1887
Volume 15, Issue 4
  • ISSN 1878-9714
  • E-ISSN: 1878-9722
USD
Buy:$35.00 + Taxes

Abstract

Abstract

The retraction of a previously published research article, often due to the discovery of fraud or scientific error, can pose considerable threat to an author’s career and reputation. This paper examines legitimation strategies in the retraction notice (RN), a document in which authors formally announce their decision to retract an article. By analyzing 300 RNs published between 2010–2021 in Q1 biomedical journals, this study finds that 76% RNs contain at least one legitimation strategy, with Mortification, Full/Partial Denial, and Corrective Action being the most frequently used. Moreover, a comparison of RNs that report fraud, misconduct, error, unreliable data/results, and other similar matters shows that fraud-related RNs have the highest incidence of legitimation strategies. Authors committing fraud often employ Mortification, Disclaimer, and Reassurance, while authors reporting scientific errors put more emphasis on Good Intention and Perseverance. This study contributes to the understanding of legitimation and image repair in scientific discourse.

Loading

Article metrics loading...

/content/journals/10.1075/ps.22008.lin
2023-06-06
2024-06-18
Loading full text...

Full text loading...

References

  1. Aguilera-Carnerero, Carmen
    2022 ‘From Our Sisters/to Our Sisters: The Discursive Construction of Ideal Womanhood in the Official Magazines of the Islamic State’. Pragmatics and Society13 (3): 453–476. 10.1075/ps.21055.agu
    https://doi.org/10.1075/ps.21055.agu [Google Scholar]
  2. Altman, Douglas G.
    2002 ‘Poor-Quality Medical Research: What Can Journals Do?’ JAMA287 (21): 2765–2767. 10.1001/jama.287.21.2765
    https://doi.org/10.1001/jama.287.21.2765 [Google Scholar]
  3. Anderson, Melissa S., Emily A. Ronning, Raymond De Vries, and Brian C. Martinson
    2007 ‘The Perverse Effects of Competition on Scientists’ Work and Relationships’. Science and Engineering Ethics13 (4): 437–461. 10.1007/s11948‑007‑9042‑5
    https://doi.org/10.1007/s11948-007-9042-5 [Google Scholar]
  4. Archakis, Argiris
    2018 ‘The Representations of Racism in Immigrant Students’ Essays in Greece: The “Hybrid Balance” between Legitimizing and Resistance Identities’. Pragmatics28 (1): 1–28.
    [Google Scholar]
  5. Azoulay, Pierre, Alessandro Bonatti, and Joshua L. Krieger
    2017 ‘The Career Effects of Scandal: Evidence from Scientific Retractions’. Research Policy46 (9): 1552–1569. 10.1016/j.respol.2017.07.003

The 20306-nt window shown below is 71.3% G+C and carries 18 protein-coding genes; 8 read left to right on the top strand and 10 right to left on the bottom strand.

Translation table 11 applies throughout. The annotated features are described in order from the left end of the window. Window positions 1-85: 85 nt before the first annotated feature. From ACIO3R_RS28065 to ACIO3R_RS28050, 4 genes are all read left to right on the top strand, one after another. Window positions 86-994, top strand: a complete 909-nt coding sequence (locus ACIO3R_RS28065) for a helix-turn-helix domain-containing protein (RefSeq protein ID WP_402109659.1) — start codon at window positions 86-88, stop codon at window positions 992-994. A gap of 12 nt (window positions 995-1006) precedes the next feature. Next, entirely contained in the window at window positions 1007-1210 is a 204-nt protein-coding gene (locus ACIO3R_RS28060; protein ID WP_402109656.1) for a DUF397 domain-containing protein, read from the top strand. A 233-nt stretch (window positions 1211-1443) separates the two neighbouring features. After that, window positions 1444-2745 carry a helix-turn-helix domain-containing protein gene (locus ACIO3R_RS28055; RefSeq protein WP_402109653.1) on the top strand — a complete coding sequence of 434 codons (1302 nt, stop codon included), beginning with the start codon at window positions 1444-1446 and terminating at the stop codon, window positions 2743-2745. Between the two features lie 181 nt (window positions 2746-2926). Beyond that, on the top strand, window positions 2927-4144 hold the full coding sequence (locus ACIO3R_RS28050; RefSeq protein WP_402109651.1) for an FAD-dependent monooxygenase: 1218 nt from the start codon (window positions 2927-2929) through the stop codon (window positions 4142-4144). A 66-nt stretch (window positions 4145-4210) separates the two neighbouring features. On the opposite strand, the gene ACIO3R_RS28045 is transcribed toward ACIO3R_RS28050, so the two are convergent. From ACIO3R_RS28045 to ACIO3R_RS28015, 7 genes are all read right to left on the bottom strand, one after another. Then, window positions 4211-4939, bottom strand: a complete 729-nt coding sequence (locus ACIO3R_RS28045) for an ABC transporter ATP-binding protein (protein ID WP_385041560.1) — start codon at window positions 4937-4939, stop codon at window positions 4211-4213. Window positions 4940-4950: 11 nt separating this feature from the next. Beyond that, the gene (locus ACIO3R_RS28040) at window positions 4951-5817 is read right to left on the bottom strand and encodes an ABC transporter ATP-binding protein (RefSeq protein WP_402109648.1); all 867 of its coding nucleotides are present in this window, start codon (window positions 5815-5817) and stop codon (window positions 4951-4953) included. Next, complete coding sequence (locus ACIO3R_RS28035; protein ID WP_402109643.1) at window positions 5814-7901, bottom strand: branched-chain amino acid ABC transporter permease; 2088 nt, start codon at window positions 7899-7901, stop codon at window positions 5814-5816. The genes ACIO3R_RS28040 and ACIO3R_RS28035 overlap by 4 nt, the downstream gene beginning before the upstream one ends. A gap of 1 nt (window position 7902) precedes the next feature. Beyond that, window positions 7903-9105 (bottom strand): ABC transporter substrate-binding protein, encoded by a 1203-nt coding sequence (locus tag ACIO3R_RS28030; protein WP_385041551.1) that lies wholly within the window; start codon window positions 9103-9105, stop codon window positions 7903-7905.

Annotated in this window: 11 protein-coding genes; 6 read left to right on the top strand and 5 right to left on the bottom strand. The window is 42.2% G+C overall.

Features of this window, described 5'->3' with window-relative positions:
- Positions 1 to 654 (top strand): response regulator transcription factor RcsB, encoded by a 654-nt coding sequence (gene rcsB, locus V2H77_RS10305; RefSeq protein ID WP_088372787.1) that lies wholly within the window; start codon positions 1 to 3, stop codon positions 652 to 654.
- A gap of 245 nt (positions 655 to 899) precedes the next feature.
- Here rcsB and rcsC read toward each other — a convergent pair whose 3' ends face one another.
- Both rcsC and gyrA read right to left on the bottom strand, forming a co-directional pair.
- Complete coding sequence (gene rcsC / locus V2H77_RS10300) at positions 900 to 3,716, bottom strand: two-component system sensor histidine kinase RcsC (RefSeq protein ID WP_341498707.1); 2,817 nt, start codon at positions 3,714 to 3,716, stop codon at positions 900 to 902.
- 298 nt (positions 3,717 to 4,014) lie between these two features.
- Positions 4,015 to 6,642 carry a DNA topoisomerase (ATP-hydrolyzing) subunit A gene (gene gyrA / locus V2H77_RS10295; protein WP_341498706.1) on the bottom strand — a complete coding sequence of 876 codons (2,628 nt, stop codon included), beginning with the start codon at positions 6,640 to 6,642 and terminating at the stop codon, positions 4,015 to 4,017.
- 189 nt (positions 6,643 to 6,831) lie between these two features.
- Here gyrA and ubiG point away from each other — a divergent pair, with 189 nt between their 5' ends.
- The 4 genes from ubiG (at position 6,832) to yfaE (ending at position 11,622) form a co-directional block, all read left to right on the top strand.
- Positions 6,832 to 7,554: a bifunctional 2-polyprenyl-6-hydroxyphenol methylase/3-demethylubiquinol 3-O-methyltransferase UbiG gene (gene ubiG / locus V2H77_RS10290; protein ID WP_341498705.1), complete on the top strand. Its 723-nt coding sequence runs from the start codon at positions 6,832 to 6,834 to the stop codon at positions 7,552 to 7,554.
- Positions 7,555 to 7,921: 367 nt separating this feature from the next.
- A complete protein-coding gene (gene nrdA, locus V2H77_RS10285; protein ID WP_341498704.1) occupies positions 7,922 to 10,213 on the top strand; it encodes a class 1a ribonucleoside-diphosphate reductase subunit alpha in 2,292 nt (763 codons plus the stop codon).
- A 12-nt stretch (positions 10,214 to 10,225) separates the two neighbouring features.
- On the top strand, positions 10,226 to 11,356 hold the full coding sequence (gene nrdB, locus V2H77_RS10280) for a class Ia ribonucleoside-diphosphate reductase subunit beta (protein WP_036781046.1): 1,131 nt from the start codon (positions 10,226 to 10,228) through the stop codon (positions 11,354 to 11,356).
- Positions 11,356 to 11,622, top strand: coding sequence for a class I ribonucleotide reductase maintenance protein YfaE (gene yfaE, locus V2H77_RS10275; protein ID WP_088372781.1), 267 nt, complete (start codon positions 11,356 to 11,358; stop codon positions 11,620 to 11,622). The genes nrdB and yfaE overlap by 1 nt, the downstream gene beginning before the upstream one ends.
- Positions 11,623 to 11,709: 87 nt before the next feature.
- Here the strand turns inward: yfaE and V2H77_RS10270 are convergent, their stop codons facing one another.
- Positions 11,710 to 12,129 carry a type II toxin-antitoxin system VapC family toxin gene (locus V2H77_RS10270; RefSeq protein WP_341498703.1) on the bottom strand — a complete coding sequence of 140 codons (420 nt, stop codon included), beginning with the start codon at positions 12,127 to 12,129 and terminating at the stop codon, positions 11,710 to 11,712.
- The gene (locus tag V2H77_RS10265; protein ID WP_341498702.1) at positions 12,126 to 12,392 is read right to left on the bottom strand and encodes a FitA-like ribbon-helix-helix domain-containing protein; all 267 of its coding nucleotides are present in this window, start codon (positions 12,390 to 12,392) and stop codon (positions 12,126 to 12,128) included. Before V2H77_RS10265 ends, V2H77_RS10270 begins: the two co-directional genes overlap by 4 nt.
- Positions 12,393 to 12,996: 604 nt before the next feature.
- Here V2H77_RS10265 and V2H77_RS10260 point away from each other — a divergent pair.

https://doi.org/10.1016/j.respol.2017.07.003 [Google Scholar]
  6. Benoit, William
    1997 ‘Image Repair Discourse and Crisis Communication’. Public Relations Review23 (2): 177–186. 10.1016/S0363‑8111(97)90023‑0
    https://doi.org/10.1016/S0363-8111(97)90023-0 [Google Scholar]
  7. Bhatia, Aditi
    2021 ‘The Discursive Construction of Legitimacy in the Abrogation of Indian Constitution’s Article 370’. Journal of Pragmatics1831: 132–141. 10.1016/j.pragma.2021.07.009
    https://doi.org/10.1016/j.pragma.2021.07.009 [Google Scholar]
  8. Bhatia, Vijay
    1993Analysing Genre: Language Use in Professional Settings. London and New York: Longman.
    [Google Scholar]
  9. Bik, Elisabeth M., Arturo Casadevall, and Ferric C. Fang
    2016 ‘The Prevalence of Inappropriate Image Duplication in Biomedical Research Publications’. MBio7 (3): e00809–16. 10.1128/mBio.00809‑16
    https://doi.org/10.1128/mBio.00809-16 [Google Scholar]
  10. Bondi, Marina
    2016 ‘The Future in Reports: Prediction, Commitment and Legitimization in Corporate Social Responsibility (CSR)’. Pragmatics and Society7 (1): 57–81. 10.1075/ps.7.1.03bon
    https://doi.org/10.1075/ps.7.1.03bon [Google Scholar]
  11. Brainard, Jeffrey, and Jia You
    2018 ‘What a Massive Database of Retracted Papers Reveals about Science Publishing’s “Death Penalty”’. Science. 25 October 2018. https://www.sciencemag.org/news/2018/10/what-massive-database-retracted-papers-reveals-about-science-publishing-s-death-penalty
    [Google Scholar]
  12. Breeze, Ruth
    2012 ‘Legitimation in Corporate Discourse: Oil Corporations after Deepwater Horizon’. Discourse & Society23 (1): 3–18. 10.1177/0957926511431511
    https://doi.org/10.1177/0957926511431511 [Google Scholar]
  13. Budd, John M., MaryEllen Sievert, and Tom R. Schultz
    1998 ‘Phenomena of Retraction: Reasons for Retraction and Citations to the Publications’. JAMA280 (3): 296–297. 10.1001/jama.280.3.296